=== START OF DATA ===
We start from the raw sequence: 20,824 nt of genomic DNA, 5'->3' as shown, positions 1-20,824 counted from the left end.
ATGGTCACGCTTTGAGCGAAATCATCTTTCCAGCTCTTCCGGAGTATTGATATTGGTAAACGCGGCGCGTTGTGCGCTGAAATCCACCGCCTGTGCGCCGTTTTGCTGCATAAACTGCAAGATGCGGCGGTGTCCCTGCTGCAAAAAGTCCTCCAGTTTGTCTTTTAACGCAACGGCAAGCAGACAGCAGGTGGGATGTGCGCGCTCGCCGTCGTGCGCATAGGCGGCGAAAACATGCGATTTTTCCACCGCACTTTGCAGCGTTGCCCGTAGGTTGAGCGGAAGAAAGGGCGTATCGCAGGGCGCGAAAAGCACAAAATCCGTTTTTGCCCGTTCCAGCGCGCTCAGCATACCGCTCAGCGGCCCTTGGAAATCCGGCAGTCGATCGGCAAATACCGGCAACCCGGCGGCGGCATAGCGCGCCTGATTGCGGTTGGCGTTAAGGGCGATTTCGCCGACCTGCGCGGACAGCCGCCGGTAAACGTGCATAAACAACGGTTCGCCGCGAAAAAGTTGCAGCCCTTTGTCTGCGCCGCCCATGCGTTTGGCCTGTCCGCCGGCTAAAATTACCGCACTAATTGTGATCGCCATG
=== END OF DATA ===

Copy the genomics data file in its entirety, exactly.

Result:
We start from the raw sequence: 20,824 nt of genomic DNA, 5'->3' as shown, positions 1-20,824 counted from the left end.
ATGGTCACGCTTTGAGCGAAATCATCTTTCCAGCTCTTCCGGAGTATTGATATTGGTAAACGCGGCGCGTTGTGCGCTGAAATCCACCGCCTGTGCGCCGTTTTGCTGCATAAACTGCAAGATGCGGCGGTGTCCCTGCTGCAAAAAGTCCTCCAGTTTGTCTTTTAACGCAACGGCAAGCAGACAGCAGGTGGGATGTGCGCGCTCGCCGTCGTGCGCATAGGCGGCGAAAACATGCGATTTTTCCACCGCACTTTGCAGCGTTGCCCGTAGGTTGAGCGGAAGAAAGGGCGTATCGCAGGGCGCGAAAAGCACAAAATCCGTTTTTGCCCGTTCCAGCGCGCTCAGCATACCGCTCAGCGGCCCTTGGAAATCCGGCAGTCGATCGGCAAATACCGGCAACCCGGCGGCGGCATAGCGCGCCTGATTGCGGTTGGCGTTAAGGGCGATTTCGCCGACCTGCGCGGACAGCCGCCGGTAAACGTGCATAAACAACGGTTCGCCGCGAAAAAGTTGCAGCCCTTTGTCTGCGCCGCCCATGCGTTTGGCCTGTCCGCCGGCTAAAATTACCGCACTAATTGTGATCGCCATG